Nigeria’s HIV epidemic is mixed1 and is considerably driven by behavioral patterns through concentrated high-risk sexual networks. However, the main driver of the HIV epidemic in Nigeria is due to perceived ‘low risk sex’ with multiple sexual partners. There is still low condom usage even at last risk sexual encounter among the groups of persons with behavior patterns that pre-dispose them to higher risk of HIV infection compared to the general population.

These groups are termed “Most At Risk Persons” (MARPS) – Female Sex Workers and their Clients, Injecting Drug Users and Men who Have Sex with Men. Addressing the HIV prevention needs of these groups will significantly impact on the national HIV incidence and prevalence within a short period of time.

Nigeria’s contribution to global burden of mother to child transmission of HIV is estimated at over 30%. This is in spite of the efforts made so far by Federal Ministry of Health (FMOH), NACA and development partners, following the launch of the National HIV/AIDS Strategic Plan (2010-2015) and the Elimination of Mother to Child Initiative in 2014, eMTCT remains a national priority. With over 5000 facilities providing PMTCT services across the country, there are still observed gaps in women accessing these services2. This informed the need to still strengthen the demand side through community mobilization and demand creation strategies to ensure available services are accessed by intended target population.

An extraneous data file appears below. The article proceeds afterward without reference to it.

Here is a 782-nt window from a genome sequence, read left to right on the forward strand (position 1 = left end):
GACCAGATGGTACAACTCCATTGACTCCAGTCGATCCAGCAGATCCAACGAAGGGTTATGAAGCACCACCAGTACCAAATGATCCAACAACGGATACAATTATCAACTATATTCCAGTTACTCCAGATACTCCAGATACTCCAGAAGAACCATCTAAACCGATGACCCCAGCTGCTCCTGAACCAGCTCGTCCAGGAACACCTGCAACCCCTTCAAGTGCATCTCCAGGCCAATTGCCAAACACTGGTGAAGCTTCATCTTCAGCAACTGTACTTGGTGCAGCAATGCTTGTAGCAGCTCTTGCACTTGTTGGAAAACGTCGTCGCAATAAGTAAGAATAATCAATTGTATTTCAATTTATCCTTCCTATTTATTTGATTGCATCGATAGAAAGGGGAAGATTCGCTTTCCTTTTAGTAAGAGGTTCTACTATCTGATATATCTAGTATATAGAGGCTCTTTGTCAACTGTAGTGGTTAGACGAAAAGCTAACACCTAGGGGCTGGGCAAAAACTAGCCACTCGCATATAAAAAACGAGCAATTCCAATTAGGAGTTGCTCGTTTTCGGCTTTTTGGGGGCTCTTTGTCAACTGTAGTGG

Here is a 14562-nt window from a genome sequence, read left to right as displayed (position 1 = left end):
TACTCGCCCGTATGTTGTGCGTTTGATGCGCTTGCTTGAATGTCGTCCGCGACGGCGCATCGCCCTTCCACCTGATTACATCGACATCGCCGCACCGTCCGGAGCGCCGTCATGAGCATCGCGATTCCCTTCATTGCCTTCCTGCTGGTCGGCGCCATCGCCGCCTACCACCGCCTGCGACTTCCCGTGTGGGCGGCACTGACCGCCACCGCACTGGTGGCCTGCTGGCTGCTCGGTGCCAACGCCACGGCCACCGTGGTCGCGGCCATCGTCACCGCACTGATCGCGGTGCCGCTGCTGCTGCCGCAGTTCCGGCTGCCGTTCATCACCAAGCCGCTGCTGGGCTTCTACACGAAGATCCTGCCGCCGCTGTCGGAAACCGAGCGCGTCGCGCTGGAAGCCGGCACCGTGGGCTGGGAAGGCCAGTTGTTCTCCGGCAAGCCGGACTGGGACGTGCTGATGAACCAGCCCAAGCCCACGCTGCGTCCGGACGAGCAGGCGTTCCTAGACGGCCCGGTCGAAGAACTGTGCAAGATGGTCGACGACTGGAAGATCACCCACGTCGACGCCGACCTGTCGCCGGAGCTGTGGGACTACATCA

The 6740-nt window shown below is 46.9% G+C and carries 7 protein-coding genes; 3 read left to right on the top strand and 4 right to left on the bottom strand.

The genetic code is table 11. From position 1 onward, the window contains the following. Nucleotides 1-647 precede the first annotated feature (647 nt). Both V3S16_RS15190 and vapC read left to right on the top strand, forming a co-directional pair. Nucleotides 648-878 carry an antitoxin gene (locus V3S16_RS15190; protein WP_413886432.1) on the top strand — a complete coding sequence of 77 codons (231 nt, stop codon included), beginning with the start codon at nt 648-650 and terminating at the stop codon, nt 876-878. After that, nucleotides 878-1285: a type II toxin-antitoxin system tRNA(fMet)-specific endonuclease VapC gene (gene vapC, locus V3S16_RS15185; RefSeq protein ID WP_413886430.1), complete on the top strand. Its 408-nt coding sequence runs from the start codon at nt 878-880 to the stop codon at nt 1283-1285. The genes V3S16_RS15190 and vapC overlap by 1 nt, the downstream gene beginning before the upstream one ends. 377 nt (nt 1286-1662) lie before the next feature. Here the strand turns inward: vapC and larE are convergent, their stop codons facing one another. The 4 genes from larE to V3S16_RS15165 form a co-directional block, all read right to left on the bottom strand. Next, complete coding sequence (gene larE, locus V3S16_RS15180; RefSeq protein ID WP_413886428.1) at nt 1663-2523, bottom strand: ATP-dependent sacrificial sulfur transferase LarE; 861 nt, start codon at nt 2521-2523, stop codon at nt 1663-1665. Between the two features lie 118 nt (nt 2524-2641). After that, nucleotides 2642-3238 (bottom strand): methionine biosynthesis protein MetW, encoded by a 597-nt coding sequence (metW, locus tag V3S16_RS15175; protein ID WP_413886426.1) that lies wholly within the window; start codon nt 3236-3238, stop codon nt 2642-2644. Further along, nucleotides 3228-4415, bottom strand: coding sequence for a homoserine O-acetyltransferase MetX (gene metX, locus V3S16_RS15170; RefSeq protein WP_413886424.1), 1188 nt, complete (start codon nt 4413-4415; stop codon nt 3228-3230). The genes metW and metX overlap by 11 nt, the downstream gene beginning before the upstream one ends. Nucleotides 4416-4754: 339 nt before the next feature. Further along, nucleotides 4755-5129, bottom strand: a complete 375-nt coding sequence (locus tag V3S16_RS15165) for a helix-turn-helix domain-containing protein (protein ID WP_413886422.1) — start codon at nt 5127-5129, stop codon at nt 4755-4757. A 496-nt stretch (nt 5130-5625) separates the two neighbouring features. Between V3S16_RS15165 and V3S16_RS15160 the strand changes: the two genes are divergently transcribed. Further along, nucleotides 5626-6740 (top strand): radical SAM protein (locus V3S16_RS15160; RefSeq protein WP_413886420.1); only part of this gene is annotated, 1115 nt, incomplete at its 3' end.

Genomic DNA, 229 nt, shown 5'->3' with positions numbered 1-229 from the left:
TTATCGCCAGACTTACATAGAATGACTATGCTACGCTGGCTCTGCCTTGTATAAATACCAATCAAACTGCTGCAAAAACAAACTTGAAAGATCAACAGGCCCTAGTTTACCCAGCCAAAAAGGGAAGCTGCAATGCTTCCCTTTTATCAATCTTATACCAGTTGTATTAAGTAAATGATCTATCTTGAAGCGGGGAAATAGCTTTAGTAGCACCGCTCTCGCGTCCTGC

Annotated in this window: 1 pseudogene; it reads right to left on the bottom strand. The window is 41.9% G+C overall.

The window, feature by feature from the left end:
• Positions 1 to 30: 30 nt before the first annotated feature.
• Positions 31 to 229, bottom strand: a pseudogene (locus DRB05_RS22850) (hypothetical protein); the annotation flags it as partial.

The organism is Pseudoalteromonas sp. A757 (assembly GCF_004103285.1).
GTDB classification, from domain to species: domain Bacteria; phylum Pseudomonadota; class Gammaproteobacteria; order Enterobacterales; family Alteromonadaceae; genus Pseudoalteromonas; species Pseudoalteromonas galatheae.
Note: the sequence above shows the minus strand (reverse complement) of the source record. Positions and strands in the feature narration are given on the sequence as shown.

The potential of successes from community mobilization and support structures was further emphasized by the World Bank report.[1] The reports showed clearly that community based structures can enhance access and uptake of HIV related services especially in rural areas. The community-based response will enhance the operationalization of the nodal approach to health care service delivery, which facilitates effective linkages between all the cadres of health care service delivery system designed in each geographical location.

In view of the foregoing paragraphs, the 2015 NACA/MDG Project adopted the following strategies to facilitate effectiveness of project interventions.

  • Capacity building including training of healthcare workers, CBOs and NGOs
  • Coordination of implementation of combination prevention using the Minimum Prevention Package strategy
  • Community mobilization for service uptake, including HCT and PMTCT
  • Monitoring and Evaluation

[1] National Agency for the Control of AIDS, Nigeria and World Bank. Evaluation of the Community Response to HIV and AIDS in Nigeria July 2011.